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Subject: Stormwater Ponds Maintenance
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MartinL2
(North Carolina)

Posts:2


06/01/2019 6:34 PM  
I live in North Carolina in an HOA with almost 40 homes and three storm water ponds. Back in January 2019, our town inspected the three storm water ponds we have. The town sent the HOA a document with items to address regarding the storm water ponds, as well as a bill for the inspection.

A few weeks ago we had our annual HOA meeting and I was voted in as President (no one else wanted to do it). Shortly after, I read through the covenant and noticed two of the three storm water ponds are a join responsibility of the HOA and nine businesses in front of our community.

I knew from the town's inspection that the storm water ponds needed maintenance. It was brought to my attention that the storm water ponds haven't had maintenance done in over 10 years!

The HOA has been around 17 years. The dues began at $25/month, now they're $35/month, and we have a pool/wash house. We're already on a shoe-string budget, and now knowing how urgent the pond maintenance is, how do I get the money needed to pay for the storm water ponds? Do we raise the HOA dues, or have a special assessment? I believe raising the HOA dues requires a quorum vote, but does a special assessment require a quorum vote too? I'm upset the storm water ponds got to this point. Any advice or suggestions would be greatly appreciated!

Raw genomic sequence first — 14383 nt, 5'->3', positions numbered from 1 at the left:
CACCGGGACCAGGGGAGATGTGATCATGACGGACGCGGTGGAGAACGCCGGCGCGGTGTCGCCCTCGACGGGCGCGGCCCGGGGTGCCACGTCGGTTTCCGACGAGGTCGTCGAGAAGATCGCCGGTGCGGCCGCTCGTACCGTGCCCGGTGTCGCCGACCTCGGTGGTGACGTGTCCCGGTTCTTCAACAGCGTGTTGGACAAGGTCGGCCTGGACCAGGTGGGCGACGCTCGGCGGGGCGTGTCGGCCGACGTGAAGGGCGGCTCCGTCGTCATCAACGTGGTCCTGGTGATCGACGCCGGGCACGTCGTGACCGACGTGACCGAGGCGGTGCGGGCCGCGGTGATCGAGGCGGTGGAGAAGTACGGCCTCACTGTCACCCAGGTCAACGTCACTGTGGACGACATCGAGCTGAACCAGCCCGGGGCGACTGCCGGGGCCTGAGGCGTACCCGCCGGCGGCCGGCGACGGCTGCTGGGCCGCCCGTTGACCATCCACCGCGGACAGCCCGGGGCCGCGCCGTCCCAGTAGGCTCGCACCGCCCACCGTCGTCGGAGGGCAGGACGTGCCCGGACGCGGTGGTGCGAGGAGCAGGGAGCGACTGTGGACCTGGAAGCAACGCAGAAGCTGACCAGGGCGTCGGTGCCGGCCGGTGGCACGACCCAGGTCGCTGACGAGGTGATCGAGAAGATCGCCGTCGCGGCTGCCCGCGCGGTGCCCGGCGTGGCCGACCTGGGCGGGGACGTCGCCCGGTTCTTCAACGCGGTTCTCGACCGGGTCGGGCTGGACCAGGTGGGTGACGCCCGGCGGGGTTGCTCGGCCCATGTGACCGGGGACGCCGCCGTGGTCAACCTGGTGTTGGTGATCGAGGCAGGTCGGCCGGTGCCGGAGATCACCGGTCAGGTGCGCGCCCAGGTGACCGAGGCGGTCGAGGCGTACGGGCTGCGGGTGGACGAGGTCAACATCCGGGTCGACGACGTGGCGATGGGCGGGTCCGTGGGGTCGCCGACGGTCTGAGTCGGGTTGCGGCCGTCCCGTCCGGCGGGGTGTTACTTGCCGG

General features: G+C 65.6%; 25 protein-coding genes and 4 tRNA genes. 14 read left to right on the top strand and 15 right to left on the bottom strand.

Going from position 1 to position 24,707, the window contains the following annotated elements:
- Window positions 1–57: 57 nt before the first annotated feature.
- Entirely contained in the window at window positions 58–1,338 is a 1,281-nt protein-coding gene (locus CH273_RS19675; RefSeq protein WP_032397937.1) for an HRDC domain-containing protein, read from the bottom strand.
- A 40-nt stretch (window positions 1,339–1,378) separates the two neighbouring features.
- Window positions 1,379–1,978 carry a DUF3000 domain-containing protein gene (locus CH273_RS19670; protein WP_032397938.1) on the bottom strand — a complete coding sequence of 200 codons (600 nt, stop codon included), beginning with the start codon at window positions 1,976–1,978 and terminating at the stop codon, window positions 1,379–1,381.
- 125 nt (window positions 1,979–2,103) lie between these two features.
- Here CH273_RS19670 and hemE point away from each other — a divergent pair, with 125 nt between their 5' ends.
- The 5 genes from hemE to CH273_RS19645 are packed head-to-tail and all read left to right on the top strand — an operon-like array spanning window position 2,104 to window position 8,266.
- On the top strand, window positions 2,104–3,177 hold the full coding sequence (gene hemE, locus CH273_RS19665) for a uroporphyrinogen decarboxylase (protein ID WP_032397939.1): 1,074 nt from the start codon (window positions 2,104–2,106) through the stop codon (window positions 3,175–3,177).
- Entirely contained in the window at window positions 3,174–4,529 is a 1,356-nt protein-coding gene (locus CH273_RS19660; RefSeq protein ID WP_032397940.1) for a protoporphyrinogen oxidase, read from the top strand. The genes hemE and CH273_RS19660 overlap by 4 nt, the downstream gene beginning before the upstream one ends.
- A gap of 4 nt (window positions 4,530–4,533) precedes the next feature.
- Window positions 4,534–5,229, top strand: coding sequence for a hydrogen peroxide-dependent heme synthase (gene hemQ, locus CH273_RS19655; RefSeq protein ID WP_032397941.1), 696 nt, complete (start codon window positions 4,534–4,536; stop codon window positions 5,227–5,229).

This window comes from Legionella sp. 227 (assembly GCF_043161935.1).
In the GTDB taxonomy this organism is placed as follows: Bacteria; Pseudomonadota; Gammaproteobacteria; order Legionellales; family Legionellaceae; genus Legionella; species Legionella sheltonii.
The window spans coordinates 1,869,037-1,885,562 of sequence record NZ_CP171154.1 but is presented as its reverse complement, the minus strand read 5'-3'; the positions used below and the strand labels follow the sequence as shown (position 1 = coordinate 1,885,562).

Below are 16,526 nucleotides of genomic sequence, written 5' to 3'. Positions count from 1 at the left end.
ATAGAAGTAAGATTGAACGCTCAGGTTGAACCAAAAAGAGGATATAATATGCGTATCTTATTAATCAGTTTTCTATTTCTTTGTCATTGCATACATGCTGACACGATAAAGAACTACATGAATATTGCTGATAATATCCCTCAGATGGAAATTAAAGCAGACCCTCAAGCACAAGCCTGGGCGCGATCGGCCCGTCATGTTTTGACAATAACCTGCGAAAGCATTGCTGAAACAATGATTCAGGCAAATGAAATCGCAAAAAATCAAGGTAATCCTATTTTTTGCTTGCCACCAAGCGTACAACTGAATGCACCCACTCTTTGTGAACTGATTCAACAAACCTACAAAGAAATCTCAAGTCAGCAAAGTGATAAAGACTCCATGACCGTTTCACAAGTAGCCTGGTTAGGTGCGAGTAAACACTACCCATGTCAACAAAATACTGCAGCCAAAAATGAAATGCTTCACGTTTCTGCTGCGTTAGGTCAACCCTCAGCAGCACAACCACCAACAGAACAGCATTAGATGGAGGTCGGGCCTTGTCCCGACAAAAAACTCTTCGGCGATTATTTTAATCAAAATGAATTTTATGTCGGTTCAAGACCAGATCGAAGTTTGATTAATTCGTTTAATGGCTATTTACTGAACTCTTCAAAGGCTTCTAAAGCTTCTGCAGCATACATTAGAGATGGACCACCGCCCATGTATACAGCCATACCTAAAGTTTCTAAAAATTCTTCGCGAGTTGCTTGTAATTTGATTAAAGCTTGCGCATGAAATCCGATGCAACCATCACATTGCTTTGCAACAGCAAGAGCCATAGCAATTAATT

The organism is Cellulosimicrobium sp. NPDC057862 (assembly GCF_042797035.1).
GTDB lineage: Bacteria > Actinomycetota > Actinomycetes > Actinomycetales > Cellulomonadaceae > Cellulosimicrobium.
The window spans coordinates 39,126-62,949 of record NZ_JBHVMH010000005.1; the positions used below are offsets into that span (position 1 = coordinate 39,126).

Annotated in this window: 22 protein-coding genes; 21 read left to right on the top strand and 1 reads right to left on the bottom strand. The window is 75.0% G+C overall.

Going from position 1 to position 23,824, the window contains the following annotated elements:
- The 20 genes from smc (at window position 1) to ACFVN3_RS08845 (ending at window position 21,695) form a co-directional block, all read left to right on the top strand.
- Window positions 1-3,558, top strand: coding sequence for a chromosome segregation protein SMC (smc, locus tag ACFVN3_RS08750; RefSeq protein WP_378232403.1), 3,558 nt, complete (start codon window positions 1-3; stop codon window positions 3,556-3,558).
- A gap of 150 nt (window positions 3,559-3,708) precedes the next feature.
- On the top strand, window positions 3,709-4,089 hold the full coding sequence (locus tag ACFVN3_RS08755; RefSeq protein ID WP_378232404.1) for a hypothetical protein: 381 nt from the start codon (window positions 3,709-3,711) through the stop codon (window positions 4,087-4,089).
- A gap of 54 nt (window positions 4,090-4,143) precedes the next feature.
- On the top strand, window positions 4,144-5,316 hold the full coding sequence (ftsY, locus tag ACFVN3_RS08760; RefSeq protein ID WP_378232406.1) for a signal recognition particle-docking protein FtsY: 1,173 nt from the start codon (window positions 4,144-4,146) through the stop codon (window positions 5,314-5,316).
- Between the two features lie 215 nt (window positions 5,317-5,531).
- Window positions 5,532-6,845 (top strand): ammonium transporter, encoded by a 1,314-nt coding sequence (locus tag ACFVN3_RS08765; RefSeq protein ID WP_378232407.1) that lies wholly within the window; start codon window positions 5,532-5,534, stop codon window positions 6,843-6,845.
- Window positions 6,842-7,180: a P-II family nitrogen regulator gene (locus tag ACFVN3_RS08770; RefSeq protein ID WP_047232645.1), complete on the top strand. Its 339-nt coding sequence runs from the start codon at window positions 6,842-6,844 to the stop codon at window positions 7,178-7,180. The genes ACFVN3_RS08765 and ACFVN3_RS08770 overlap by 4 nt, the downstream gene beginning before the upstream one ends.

MelissaP1
(Alabama)

Posts:8503


06/01/2019 7:56 PM  
Read your CC&R's about either option of dues increase or special assessment. It depends on how much you need to raise. We can raise our dues 5% a year with just a board vote. That may not be enough to cover this expense unless wanting to contribute to a capital savings fund.

If this is going to be a one time large expense, then I would do a special assessment amongst ALL members. If this is going to require a long term expense, then increase the dues. It may need to be a combo of both. The initial cost of large project costs and then the continued maintenance afterwards.

A HOA is ONLY funded by it's members for it's members. It's also a non-profit but NOT charitable corporation. So a long term maintenance items would need to be incorporated into the budget. Which on a shoe-string budget a dues increase would benefit.

I've had to do some big projects on a shoe string budget. So reference your rules about how to go about it. Remember if the bill is going to be 10K and you have 10 members the special assessment is 1K each member. Not paying could be subject to a lien.

Former HOA President
GenoS
(Florida)

Posts:3177


06/01/2019 11:55 PM  
Martin, it's all going to depend on your documents how you raise assessments, be they regular or special. Assuming the report identifies what the problems are with your ponds, start looking around for companies who can do the work and get bids. Then take a deep breath and soberly consider that your shoestring budget for 10 years has been a major contributor to your current dilemma. Get bids and see how much money you're talking about.